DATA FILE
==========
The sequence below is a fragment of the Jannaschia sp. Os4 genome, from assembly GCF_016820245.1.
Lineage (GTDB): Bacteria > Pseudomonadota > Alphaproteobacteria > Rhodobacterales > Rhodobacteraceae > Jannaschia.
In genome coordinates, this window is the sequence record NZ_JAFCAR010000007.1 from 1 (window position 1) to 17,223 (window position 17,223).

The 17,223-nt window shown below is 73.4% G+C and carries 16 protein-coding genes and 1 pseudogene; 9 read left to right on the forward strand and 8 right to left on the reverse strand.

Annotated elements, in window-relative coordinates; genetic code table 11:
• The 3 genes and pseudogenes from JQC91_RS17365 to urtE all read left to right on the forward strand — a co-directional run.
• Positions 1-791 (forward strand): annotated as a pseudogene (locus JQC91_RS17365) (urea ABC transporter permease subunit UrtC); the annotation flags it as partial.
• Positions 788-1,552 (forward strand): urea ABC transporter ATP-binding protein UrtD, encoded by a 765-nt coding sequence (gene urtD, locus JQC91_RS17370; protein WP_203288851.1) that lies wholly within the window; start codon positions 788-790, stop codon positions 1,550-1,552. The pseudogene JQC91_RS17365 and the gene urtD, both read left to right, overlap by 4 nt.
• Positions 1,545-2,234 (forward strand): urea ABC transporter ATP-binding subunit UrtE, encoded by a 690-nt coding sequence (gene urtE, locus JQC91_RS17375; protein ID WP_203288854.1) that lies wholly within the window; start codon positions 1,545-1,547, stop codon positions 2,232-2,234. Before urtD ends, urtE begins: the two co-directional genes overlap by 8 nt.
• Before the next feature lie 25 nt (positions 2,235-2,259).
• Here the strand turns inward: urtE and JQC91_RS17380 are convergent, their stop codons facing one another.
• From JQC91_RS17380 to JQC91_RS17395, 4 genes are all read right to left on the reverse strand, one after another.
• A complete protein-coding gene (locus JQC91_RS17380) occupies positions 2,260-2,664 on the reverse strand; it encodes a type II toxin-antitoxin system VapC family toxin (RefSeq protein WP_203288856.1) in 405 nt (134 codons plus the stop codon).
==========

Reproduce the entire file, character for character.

The sequence below is a fragment of the Jannaschia sp. Os4 genome, from assembly GCF_016820245.1.
Lineage (GTDB): Bacteria > Pseudomonadota > Alphaproteobacteria > Rhodobacterales > Rhodobacteraceae > Jannaschia.
In genome coordinates, this window is the sequence record NZ_JAFCAR010000007.1 from 1 (window position 1) to 17,223 (window position 17,223).

The 17,223-nt window shown below is 73.4% G+C and carries 16 protein-coding genes and 1 pseudogene; 9 read left to right on the forward strand and 8 right to left on the reverse strand.

Annotated elements, in window-relative coordinates; genetic code table 11:
• The 3 genes and pseudogenes from JQC91_RS17365 to urtE all read left to right on the forward strand — a co-directional run.
• Positions 1-791 (forward strand): annotated as a pseudogene (locus JQC91_RS17365) (urea ABC transporter permease subunit UrtC); the annotation flags it as partial.
• Positions 788-1,552 (forward strand): urea ABC transporter ATP-binding protein UrtD, encoded by a 765-nt coding sequence (gene urtD, locus JQC91_RS17370; protein WP_203288851.1) that lies wholly within the window; start codon positions 788-790, stop codon positions 1,550-1,552. The pseudogene JQC91_RS17365 and the gene urtD, both read left to right, overlap by 4 nt.
• Positions 1,545-2,234 (forward strand): urea ABC transporter ATP-binding subunit UrtE, encoded by a 690-nt coding sequence (gene urtE, locus JQC91_RS17375; protein ID WP_203288854.1) that lies wholly within the window; start codon positions 1,545-1,547, stop codon positions 2,232-2,234. Before urtD ends, urtE begins: the two co-directional genes overlap by 8 nt.
• Before the next feature lie 25 nt (positions 2,235-2,259).
• Here the strand turns inward: urtE and JQC91_RS17380 are convergent, their stop codons facing one another.
• From JQC91_RS17380 to JQC91_RS17395, 4 genes are all read right to left on the reverse strand, one after another.
• A complete protein-coding gene (locus JQC91_RS17380) occupies positions 2,260-2,664 on the reverse strand; it encodes a type II toxin-antitoxin system VapC family toxin (RefSeq protein WP_203288856.1) in 405 nt (134 codons plus the stop codon).